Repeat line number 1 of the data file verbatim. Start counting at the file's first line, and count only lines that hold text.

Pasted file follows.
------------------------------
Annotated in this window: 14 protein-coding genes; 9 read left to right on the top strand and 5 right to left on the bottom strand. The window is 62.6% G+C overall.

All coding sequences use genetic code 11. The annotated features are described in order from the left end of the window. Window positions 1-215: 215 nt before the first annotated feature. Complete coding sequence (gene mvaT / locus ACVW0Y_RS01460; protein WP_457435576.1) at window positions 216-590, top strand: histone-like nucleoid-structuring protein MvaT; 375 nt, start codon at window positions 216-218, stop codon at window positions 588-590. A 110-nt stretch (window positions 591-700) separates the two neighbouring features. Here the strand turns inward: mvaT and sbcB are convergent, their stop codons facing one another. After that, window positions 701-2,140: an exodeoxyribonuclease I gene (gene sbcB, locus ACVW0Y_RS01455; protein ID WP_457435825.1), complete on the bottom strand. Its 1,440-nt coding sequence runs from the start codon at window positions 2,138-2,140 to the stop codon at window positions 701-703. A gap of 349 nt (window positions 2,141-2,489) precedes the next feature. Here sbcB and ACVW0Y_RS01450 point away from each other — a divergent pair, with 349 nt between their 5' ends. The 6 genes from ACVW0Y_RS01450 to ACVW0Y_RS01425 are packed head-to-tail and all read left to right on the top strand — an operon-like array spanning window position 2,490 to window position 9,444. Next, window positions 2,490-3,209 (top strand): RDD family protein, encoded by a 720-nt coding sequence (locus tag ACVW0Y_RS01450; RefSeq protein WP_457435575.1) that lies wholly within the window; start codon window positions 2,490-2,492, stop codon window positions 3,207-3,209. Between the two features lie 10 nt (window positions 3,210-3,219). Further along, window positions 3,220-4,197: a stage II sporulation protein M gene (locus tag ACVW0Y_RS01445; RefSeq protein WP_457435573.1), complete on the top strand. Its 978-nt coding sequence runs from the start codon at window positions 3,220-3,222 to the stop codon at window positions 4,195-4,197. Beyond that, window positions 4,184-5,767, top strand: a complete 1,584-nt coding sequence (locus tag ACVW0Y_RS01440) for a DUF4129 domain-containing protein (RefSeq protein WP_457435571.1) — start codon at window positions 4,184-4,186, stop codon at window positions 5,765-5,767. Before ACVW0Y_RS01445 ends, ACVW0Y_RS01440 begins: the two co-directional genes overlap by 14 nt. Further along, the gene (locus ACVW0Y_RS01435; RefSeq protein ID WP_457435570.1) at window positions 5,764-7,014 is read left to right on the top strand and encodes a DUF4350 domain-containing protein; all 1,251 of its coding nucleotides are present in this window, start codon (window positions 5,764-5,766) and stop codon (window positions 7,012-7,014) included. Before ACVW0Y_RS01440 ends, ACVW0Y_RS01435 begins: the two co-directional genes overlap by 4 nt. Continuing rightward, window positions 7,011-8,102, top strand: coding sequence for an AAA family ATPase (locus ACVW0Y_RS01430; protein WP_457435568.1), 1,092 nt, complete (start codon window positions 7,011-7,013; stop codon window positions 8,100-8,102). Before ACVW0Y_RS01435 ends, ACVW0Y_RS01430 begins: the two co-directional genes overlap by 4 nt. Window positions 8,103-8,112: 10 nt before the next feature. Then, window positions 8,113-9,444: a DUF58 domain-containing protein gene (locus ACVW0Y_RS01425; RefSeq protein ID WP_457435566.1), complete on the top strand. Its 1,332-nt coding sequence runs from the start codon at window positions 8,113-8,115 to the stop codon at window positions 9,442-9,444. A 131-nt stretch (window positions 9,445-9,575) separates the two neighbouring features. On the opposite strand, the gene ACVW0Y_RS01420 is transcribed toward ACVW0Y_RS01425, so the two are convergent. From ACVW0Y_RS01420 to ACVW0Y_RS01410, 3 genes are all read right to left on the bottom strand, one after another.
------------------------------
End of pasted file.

Annotated in this window: 14 protein-coding genes; 9 read left to right on the top strand and 5 right to left on the bottom strand. The window is 62.6% G+C overall.